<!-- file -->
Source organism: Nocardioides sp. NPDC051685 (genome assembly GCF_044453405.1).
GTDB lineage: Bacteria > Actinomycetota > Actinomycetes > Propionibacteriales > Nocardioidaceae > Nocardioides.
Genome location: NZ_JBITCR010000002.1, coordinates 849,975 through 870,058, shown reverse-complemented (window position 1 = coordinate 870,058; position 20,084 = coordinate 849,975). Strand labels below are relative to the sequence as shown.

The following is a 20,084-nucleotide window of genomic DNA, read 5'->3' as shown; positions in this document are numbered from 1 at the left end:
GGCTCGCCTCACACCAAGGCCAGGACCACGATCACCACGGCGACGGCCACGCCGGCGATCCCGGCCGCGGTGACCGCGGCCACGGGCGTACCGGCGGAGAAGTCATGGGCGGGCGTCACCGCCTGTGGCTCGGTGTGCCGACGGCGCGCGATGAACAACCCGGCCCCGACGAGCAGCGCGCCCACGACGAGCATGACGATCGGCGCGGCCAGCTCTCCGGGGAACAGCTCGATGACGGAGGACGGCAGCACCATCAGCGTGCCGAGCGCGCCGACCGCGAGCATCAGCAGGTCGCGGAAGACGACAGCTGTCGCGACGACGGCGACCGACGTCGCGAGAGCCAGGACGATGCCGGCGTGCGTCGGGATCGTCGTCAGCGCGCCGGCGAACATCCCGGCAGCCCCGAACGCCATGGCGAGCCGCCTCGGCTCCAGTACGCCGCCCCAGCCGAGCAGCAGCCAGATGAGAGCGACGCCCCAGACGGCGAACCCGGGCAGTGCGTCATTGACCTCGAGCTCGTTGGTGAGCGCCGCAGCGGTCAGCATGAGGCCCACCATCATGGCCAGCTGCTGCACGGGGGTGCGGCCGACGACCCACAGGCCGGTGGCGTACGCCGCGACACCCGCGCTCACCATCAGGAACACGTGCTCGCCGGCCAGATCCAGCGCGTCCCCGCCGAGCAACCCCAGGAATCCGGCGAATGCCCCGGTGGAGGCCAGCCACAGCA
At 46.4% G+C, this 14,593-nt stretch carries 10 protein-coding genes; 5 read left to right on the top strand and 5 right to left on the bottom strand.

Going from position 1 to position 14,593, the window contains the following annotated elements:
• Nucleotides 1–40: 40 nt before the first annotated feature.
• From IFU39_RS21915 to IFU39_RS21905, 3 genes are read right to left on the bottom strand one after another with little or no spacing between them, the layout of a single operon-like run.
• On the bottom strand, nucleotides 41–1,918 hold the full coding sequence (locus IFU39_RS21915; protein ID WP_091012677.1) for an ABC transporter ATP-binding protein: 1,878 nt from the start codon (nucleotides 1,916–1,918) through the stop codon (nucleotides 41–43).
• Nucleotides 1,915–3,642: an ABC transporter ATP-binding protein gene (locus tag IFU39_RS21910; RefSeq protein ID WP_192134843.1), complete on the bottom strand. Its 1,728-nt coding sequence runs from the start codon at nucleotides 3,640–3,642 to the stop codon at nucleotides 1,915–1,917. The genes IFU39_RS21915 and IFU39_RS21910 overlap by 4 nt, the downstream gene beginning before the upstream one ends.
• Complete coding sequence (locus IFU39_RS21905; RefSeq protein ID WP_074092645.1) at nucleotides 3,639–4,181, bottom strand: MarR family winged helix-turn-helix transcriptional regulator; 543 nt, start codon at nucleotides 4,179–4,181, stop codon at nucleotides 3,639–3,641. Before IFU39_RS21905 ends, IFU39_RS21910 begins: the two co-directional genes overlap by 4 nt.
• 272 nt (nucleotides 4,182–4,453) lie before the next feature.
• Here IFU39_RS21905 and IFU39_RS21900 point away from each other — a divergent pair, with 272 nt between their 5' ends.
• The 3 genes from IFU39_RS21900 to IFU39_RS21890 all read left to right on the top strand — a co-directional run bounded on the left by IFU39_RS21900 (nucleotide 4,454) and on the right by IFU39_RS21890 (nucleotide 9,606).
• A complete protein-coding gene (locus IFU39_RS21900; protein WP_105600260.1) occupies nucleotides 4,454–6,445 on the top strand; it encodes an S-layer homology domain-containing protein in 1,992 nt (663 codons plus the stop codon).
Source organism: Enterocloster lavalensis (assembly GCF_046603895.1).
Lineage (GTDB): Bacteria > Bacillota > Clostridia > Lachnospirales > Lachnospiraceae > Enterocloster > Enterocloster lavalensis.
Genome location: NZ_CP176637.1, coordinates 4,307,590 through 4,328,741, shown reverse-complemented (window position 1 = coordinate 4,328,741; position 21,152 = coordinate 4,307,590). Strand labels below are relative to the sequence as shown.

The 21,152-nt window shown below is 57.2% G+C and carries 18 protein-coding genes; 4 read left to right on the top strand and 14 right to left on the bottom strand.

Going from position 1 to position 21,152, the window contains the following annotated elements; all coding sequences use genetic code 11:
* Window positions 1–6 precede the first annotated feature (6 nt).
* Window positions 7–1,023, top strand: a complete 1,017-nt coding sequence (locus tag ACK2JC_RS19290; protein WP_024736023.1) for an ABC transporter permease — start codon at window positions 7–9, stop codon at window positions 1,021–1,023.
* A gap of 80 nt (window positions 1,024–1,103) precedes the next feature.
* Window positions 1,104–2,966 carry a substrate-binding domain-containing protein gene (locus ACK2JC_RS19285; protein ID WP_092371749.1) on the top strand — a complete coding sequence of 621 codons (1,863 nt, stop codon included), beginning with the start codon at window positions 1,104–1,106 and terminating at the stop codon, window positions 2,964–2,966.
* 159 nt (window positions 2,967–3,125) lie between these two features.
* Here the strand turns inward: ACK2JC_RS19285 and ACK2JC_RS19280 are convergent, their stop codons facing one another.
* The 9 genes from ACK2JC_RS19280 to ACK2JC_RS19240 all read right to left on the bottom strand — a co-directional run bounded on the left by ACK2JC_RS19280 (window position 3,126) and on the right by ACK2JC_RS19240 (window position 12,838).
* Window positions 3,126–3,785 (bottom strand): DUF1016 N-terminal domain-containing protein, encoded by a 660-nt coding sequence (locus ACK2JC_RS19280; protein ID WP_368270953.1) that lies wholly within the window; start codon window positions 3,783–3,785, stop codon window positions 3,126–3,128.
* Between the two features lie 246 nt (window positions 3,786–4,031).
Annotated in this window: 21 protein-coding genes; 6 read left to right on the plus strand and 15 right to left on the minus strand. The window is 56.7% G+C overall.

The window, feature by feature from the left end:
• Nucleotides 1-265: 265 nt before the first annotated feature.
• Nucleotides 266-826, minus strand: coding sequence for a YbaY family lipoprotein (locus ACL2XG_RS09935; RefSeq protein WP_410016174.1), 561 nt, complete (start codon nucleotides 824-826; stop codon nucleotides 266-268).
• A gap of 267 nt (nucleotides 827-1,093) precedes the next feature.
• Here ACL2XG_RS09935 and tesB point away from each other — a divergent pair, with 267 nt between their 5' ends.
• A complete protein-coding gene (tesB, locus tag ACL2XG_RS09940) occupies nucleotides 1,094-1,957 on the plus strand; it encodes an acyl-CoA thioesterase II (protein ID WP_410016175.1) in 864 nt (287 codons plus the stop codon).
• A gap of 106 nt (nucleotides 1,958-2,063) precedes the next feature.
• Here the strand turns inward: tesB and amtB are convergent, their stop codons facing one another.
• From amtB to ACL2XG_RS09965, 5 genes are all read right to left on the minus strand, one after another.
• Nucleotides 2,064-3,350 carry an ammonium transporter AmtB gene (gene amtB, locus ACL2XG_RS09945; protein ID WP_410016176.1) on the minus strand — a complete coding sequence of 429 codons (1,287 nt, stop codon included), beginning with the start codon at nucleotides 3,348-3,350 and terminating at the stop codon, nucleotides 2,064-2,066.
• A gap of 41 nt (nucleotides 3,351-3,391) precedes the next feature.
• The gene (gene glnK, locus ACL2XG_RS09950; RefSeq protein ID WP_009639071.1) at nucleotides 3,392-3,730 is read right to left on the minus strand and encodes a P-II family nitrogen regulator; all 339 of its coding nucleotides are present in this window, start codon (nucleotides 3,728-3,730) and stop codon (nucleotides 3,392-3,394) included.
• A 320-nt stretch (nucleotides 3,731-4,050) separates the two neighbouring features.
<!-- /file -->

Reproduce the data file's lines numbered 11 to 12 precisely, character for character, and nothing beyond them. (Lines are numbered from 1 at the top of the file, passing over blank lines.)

• Nucleotides 1,915–3,642: an ABC transporter ATP-binding protein gene (locus tag IFU39_RS21910; RefSeq protein ID WP_192134843.1), complete on the bottom strand. Its 1,728-nt coding sequence runs from the start codon at nucleotides 3,640–3,642 to the stop codon at nucleotides 1,915–1,917. The genes IFU39_RS21915 and IFU39_RS21910 overlap by 4 nt, the downstream gene beginning before the upstream one ends.
• Complete coding sequence (locus IFU39_RS21905; RefSeq protein ID WP_074092645.1) at nucleotides 3,639–4,181, bottom strand: MarR family winged helix-turn-helix transcriptional regulator; 543 nt, start codon at nucleotides 4,179–4,181, stop codon at nucleotides 3,639–3,641. Before IFU39_RS21905 ends, IFU39_RS21910 begins: the two co-directional genes overlap by 4 nt.